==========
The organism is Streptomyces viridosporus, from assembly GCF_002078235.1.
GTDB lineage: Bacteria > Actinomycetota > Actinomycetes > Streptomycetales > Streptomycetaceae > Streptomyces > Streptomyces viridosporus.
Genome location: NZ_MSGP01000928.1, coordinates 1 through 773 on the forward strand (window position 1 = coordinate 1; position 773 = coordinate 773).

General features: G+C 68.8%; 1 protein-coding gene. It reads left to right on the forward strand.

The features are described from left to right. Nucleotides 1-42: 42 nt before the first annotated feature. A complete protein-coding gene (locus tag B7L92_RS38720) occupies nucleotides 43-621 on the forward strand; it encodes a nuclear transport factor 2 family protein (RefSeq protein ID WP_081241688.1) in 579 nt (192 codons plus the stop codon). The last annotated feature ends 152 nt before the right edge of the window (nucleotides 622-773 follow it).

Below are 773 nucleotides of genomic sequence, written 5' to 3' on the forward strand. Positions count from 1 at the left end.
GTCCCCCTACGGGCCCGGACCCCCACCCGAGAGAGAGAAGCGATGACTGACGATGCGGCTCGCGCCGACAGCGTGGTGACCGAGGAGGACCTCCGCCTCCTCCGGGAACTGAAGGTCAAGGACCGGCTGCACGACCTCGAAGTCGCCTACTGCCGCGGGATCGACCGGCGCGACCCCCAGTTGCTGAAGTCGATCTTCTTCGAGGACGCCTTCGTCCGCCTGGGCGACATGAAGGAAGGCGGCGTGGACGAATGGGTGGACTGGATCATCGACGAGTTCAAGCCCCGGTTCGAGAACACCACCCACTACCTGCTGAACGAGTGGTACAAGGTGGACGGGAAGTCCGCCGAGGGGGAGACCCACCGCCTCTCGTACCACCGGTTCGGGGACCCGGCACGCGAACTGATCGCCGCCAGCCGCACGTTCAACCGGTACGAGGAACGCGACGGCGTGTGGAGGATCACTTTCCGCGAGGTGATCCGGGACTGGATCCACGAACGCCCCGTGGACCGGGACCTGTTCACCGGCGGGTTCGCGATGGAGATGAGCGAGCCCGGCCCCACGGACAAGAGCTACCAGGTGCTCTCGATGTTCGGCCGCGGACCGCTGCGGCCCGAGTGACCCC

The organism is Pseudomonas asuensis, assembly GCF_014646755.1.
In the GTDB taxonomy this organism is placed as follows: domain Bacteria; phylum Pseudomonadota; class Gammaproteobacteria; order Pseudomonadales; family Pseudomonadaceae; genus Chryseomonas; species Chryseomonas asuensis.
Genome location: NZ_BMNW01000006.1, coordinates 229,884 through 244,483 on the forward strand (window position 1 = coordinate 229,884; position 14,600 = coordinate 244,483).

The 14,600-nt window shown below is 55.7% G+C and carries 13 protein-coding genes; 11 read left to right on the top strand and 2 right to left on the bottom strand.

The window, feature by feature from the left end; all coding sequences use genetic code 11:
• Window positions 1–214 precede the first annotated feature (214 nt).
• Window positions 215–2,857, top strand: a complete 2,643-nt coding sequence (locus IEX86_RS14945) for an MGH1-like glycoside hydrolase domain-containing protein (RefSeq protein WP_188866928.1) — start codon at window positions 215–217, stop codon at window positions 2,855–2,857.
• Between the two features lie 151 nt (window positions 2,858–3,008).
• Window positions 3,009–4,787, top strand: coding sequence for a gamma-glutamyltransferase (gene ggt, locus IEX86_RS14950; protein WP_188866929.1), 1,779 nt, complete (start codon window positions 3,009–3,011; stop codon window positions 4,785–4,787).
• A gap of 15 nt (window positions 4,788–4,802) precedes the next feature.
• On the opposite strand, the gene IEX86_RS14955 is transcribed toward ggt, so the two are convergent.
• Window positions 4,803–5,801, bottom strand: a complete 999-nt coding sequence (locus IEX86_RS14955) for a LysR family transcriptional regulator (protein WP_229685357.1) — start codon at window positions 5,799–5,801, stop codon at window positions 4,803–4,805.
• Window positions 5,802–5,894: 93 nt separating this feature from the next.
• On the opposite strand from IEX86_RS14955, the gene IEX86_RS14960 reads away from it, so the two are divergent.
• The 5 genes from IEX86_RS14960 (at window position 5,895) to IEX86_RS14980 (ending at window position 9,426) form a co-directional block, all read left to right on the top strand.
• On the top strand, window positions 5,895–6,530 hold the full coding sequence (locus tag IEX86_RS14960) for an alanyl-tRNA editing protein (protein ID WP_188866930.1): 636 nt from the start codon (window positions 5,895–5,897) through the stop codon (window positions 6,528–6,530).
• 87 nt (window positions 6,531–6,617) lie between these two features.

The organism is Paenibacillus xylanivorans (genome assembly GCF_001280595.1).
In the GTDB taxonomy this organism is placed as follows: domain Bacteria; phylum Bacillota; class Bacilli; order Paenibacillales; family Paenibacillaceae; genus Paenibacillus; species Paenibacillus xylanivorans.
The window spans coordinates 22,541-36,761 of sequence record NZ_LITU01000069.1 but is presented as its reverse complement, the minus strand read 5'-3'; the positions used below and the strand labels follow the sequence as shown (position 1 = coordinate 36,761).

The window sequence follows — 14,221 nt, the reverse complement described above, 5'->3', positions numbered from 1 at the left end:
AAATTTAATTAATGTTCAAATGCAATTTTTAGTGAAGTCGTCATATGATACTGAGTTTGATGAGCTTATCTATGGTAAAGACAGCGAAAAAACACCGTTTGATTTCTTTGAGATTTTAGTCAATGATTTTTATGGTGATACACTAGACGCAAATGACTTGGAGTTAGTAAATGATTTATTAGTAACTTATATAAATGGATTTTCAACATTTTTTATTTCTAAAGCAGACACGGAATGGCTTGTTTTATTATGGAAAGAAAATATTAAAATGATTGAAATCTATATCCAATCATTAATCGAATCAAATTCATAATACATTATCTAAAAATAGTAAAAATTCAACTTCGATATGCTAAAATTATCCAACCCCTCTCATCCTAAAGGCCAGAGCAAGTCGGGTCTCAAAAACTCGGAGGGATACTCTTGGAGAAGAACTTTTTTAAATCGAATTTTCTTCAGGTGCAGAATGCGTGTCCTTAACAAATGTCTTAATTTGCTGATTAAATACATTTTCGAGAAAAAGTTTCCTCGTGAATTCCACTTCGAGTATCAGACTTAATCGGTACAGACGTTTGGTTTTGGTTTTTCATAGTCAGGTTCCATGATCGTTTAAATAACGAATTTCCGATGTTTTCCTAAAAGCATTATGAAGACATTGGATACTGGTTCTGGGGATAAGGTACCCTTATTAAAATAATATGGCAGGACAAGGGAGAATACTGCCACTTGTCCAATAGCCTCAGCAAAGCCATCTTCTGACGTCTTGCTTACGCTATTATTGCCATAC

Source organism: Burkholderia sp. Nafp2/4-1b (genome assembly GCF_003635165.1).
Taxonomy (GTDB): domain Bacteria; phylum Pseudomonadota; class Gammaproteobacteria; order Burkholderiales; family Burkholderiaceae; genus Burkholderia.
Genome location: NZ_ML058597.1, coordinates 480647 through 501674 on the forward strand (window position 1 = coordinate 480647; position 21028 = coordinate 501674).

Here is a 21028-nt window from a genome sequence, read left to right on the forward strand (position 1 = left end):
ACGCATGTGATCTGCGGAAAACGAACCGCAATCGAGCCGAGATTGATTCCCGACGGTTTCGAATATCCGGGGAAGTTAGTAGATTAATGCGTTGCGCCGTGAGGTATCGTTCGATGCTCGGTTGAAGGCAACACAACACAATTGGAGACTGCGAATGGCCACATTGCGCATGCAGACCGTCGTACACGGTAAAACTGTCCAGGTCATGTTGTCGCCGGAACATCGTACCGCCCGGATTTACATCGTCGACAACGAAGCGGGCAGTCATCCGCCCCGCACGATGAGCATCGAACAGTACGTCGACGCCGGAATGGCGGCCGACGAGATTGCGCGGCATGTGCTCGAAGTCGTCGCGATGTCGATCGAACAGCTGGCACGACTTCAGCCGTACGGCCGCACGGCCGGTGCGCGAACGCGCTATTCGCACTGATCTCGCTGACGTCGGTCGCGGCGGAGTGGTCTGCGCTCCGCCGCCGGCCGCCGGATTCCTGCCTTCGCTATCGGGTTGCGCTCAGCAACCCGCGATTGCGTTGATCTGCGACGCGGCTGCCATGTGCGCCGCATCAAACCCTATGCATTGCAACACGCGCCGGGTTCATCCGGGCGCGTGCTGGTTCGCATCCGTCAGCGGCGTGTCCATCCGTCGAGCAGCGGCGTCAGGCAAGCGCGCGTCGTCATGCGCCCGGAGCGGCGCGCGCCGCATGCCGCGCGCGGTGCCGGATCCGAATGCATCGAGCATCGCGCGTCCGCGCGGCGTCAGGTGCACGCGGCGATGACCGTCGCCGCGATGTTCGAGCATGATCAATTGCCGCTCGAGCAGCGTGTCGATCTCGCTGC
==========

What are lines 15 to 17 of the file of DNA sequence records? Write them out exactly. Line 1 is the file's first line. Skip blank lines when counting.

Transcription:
• Between the two features lie 151 nt (window positions 2,858–3,008).
• Window positions 3,009–4,787, top strand: coding sequence for a gamma-glutamyltransferase (gene ggt, locus IEX86_RS14950; protein WP_188866929.1), 1,779 nt, complete (start codon window positions 3,009–3,011; stop codon window positions 4,785–4,787).
• A gap of 15 nt (window positions 4,788–4,802) precedes the next feature.